• Family items are a tough sticking point for me too. I have a hand made quilt from my great, great grandmother that dates to the early 19th century. I don’t need it any more than any of the other stuff I’ve accumulated. But it doesn’t feel right to simply sell it.

  2. chichimum says:

    I couldn’t have said it better…I too feel overwhelmed with ‘stuff’..and am trying to use the advise of, if I haven’t used in a year, I don’t ‘need’ it. It then goes to the dump (no other choice) or to goodwill, or othe similar donation. I’ve stopped buying toys for my dogs…they have so many…I have discovered that Tiffany our Pom is just as happy playing with an old sock! I’ve stopped buying cute clothes for my dogs (all small breed), they only need 1 sweater each for the cold weather…they aren’t out showing off latest fashions nor do they care…so donated lots to Chihuahua rescue. I’ve stopped buying books and instead download (altough I do miss the feel of a book). I’ve started getting rid of junk mail right away…not letting it pile up. I’ve stopped hanging onto that ‘basket’ or that ‘bowl’ because I might need it one day for a reason I can’t ever think of! Getting rid of stuff feels good and I’m going to do more of it!

    • Wow, sounds like you’ve been doing a great job in clearing things out. I’m inspired.

      Plus, the things you’ve donated have probably made other people (and Chihuahua’s) very happy.

  3. I am SO with you Pam…I’ve downsized my house space a few times and each time I’ve gotten rid of so much stuff…yet there’s still a ton here it seems…It’s my current goal to get rid of half of everything that’s here, one way or another…I try to donate what I can; some larger items I just put out on the curb and they’re usually gone within a couple of hours ; problem now is I seem to be at that “keepsake” stage…do I really need old t-shirts from events i attended 25 years ago? do I really need the knickknacks from trips taken last decade or three? I’m hoping the answer is no and that over the next couple months I’ll successfully divest myself of what’s beginning to feel like an anchor

    • I’ve known runners who made quilts out of their race t-shirts. That takes a dozen items and makes them one. :)

      • Ah but then I’d have to learn how to quilt, get quilting supplies and end up with …another blanket and i already have at least 3 to give away, including two down quilts from when I lived in Wisconsin…My problem is I just have too much darn stuff…although I have seen those t-shirt quilts on Pinterest and they pretty sweet 😉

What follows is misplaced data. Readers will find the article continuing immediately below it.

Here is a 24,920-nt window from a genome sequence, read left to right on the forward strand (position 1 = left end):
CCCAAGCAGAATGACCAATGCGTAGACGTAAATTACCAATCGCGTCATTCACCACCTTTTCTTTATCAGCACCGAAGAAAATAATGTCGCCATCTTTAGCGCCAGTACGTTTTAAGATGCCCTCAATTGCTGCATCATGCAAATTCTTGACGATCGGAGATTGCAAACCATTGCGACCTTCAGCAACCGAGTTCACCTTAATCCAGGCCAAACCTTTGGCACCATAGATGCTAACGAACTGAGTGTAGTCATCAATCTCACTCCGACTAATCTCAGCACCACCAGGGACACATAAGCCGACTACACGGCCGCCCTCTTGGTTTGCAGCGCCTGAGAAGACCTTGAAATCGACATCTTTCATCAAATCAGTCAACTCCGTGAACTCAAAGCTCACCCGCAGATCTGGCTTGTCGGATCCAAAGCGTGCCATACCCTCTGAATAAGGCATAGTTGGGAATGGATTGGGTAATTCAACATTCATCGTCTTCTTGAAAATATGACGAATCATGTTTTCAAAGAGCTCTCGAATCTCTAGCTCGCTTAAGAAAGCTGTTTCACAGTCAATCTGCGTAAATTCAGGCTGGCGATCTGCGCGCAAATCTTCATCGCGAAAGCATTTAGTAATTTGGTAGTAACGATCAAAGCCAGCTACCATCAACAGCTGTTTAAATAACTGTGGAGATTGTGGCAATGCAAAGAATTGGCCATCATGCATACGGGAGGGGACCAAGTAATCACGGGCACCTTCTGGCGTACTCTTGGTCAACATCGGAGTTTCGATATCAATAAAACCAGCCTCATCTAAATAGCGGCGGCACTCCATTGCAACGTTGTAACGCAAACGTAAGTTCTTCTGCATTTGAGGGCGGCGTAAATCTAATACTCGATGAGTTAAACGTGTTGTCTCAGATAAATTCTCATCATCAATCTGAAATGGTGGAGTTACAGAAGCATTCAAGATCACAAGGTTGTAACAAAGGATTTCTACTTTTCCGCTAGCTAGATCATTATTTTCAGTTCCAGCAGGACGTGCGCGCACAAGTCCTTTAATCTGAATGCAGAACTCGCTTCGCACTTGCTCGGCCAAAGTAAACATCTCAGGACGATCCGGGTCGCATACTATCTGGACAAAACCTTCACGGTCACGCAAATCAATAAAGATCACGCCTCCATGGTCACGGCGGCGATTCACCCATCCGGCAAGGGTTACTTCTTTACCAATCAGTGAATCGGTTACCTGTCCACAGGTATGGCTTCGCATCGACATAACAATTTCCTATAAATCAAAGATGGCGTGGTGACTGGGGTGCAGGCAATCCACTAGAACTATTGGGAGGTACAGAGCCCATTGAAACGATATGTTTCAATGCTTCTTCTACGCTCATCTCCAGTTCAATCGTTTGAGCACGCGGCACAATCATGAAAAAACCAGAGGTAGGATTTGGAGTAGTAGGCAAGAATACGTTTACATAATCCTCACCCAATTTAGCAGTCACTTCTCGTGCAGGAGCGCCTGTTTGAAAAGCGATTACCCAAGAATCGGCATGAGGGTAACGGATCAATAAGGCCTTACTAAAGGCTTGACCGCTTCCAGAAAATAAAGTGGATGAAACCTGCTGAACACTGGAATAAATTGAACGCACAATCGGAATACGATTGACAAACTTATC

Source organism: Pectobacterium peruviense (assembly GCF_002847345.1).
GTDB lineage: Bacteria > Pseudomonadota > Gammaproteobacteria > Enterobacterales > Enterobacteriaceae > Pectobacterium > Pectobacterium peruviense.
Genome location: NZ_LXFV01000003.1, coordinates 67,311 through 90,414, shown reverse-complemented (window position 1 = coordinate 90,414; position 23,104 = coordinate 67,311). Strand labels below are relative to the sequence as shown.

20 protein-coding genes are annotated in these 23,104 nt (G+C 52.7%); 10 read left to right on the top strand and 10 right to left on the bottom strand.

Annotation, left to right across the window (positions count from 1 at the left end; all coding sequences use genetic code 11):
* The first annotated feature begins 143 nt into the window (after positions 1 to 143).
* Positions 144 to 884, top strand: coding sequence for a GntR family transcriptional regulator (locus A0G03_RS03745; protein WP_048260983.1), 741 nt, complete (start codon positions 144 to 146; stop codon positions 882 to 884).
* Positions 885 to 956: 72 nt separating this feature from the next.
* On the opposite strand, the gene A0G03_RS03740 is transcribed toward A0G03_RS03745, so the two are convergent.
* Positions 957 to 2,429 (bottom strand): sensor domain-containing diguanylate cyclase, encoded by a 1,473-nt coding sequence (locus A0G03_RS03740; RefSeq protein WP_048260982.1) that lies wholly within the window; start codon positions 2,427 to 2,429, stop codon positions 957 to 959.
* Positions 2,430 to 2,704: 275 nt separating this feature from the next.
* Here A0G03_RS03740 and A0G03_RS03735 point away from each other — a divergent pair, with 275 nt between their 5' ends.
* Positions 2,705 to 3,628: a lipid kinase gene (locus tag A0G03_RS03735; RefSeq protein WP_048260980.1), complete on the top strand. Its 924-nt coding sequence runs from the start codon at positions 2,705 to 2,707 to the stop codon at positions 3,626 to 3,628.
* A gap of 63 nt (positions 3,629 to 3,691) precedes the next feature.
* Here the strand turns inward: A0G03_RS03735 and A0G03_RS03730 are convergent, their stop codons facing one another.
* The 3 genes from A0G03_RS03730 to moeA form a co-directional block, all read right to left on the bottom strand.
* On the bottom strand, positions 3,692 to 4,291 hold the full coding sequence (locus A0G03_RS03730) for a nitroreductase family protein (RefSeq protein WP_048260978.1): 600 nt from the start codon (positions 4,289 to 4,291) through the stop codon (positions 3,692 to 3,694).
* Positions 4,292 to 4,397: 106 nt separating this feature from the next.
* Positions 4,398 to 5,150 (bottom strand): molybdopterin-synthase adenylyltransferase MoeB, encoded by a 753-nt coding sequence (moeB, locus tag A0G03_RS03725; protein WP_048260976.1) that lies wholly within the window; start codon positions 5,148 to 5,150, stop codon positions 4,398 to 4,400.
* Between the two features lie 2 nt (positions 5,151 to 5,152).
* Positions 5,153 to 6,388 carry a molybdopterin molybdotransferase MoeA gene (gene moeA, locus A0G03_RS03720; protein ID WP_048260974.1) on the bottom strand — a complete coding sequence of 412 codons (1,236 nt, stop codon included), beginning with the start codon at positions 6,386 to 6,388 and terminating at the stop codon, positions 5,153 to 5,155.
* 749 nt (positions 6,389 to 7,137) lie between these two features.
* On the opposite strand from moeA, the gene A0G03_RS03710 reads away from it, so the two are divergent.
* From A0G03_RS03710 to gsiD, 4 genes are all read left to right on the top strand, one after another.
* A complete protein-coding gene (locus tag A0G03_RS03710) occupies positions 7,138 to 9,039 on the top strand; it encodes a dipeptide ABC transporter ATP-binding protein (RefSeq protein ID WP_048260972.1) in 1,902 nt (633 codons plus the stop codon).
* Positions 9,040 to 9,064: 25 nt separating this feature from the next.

4. Too much stuff is a distraction we agree. I have one crate of doggy toys and my peeps should learn to do the same. Have a magnificent Monday.
    Best wishes Molly

  5. I looooove throwing stuff out…I give to a small thrift store in town that has a lot of hard-up people as its customers, and the thought of someone scoring a 200 dollar bag I bought on ebay for 40.00 makes me smile. Meanwhile, I don’t mind entertaining myself with novel or new items because I’m not adding to a mass that never gets smaller. I’m helping my Mom, newr-joarder, do it now. A child of the depression and a less than stable childhood, she can’t seem to decide what to let go of.

    Meanwhile, my 6 wieners stay in the moment with their chewies until they feel threatened by another wiener wanting it…then they steal from each other and hoard. So it’s not just humans, and it is about territoriality as the mechanism for perceived safety and therefore, comfort.

    • So wise. It isn’t just stuff. It’s all the meaning we add to it, like, as you said, safety and comfort.

      No wonder it’s so hard to simplify.

  6. I’m definitely tortured by too much stuff. I would just like to park a dumpster in front of my house and FILL IT UP. It wouldn’t take long.

    Your post resonates with me. I’ve had the huge house that was a burden to fill and keep up, downsized to a smaller one (and find that we should have downsized more), and I’m looking forward to the day when I can downsize further and get rid of the dining room set that is used, at most, once a year, as well as tchotckes (spelling?) from long dead relatives that my husband swears we can’t part with. I’ve never met anyone who actually left the **treasures** behind. Nice to see it can be done!

  7. I love reducing clutter. But my husband is a packrat. So it’s a bit of a battle of wills sometimes. The fewer things, the easier the choices. Of course, there are exceptions. I have trouble getting rid of books. And I keep a lot of clothes in all sizes, since I tend to lose weight and then put some back on.